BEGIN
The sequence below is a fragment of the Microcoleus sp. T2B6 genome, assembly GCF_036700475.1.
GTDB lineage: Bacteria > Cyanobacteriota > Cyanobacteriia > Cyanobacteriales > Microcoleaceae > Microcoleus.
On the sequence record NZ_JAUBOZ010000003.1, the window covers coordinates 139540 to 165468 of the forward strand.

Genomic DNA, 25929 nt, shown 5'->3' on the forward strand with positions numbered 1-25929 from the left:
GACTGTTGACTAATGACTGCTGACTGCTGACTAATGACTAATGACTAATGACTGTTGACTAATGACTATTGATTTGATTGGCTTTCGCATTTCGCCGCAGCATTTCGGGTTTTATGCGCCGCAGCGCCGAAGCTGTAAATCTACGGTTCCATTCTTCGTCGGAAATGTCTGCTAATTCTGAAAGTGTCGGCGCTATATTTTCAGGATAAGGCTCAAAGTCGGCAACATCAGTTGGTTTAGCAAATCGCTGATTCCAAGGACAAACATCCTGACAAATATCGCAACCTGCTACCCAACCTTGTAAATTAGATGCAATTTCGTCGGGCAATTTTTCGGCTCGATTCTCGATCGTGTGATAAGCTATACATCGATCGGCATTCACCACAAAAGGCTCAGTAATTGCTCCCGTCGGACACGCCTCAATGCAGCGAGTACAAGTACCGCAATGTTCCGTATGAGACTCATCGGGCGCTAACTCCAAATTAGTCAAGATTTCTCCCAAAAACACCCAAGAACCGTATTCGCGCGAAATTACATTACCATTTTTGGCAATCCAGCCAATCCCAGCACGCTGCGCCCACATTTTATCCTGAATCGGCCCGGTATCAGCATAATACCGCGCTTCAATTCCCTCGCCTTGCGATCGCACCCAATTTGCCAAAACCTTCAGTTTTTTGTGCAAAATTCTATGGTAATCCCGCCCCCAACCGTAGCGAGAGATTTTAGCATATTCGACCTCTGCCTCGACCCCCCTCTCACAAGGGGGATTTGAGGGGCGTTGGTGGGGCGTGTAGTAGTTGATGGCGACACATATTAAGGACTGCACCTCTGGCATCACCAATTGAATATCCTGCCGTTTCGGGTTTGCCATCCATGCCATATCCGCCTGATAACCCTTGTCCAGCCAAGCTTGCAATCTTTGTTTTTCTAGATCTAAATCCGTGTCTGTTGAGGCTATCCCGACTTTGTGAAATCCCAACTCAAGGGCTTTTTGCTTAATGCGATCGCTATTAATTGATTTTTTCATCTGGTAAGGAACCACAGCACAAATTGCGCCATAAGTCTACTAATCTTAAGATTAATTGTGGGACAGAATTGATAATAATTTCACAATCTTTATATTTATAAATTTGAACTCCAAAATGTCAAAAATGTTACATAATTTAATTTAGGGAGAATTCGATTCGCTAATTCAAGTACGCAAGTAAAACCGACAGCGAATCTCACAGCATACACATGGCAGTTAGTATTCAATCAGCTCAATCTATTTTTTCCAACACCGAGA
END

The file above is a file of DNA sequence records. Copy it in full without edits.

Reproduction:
The sequence below is a fragment of the Microcoleus sp. T2B6 genome, assembly GCF_036700475.1.
GTDB lineage: Bacteria > Cyanobacteriota > Cyanobacteriia > Cyanobacteriales > Microcoleaceae > Microcoleus.
On the sequence record NZ_JAUBOZ010000003.1, the window covers coordinates 139540 to 165468 of the forward strand.

Genomic DNA, 25929 nt, shown 5'->3' on the forward strand with positions numbered 1-25929 from the left:
GACTGTTGACTAATGACTGCTGACTGCTGACTAATGACTAATGACTAATGACTGTTGACTAATGACTATTGATTTGATTGGCTTTCGCATTTCGCCGCAGCATTTCGGGTTTTATGCGCCGCAGCGCCGAAGCTGTAAATCTACGGTTCCATTCTTCGTCGGAAATGTCTGCTAATTCTGAAAGTGTCGGCGCTATATTTTCAGGATAAGGCTCAAAGTCGGCAACATCAGTTGGTTTAGCAAATCGCTGATTCCAAGGACAAACATCCTGACAAATATCGCAACCTGCTACCCAACCTTGTAAATTAGATGCAATTTCGTCGGGCAATTTTTCGGCTCGATTCTCGATCGTGTGATAAGCTATACATCGATCGGCATTCACCACAAAAGGCTCAGTAATTGCTCCCGTCGGACACGCCTCAATGCAGCGAGTACAAGTACCGCAATGTTCCGTATGAGACTCATCGGGCGCTAACTCCAAATTAGTCAAGATTTCTCCCAAAAACACCCAAGAACCGTATTCGCGCGAAATTACATTACCATTTTTGGCAATCCAGCCAATCCCAGCACGCTGCGCCCACATTTTATCCTGAATCGGCCCGGTATCAGCATAATACCGCGCTTCAATTCCCTCGCCTTGCGATCGCACCCAATTTGCCAAAACCTTCAGTTTTTTGTGCAAAATTCTATGGTAATCCCGCCCCCAACCGTAGCGAGAGATTTTAGCATATTCGACCTCTGCCTCGACCCCCCTCTCACAAGGGGGATTTGAGGGGCGTTGGTGGGGCGTGTAGTAGTTGATGGCGACACATATTAAGGACTGCACCTCTGGCATCACCAATTGAATATCCTGCCGTTTCGGGTTTGCCATCCATGCCATATCCGCCTGATAACCCTTGTCCAGCCAAGCTTGCAATCTTTGTTTTTCTAGATCTAAATCCGTGTCTGTTGAGGCTATCCCGACTTTGTGAAATCCCAACTCAAGGGCTTTTTGCTTAATGCGATCGCTATTAATTGATTTTTTCATCTGGTAAGGAACCACAGCACAAATTGCGCCATAAGTCTACTAATCTTAAGATTAATTGTGGGACAGAATTGATAATAATTTCACAATCTTTATATTTATAAATTTGAACTCCAAAATGTCAAAAATGTTACATAATTTAATTTAGGGAGAATTCGATTCGCTAATTCAAGTACGCAAGTAAAACCGACAGCGAATCTCACAGCATACACATGGCAGTTAGTATTCAATCAGCTCAATCTATTTTTTCCAACACCGAGA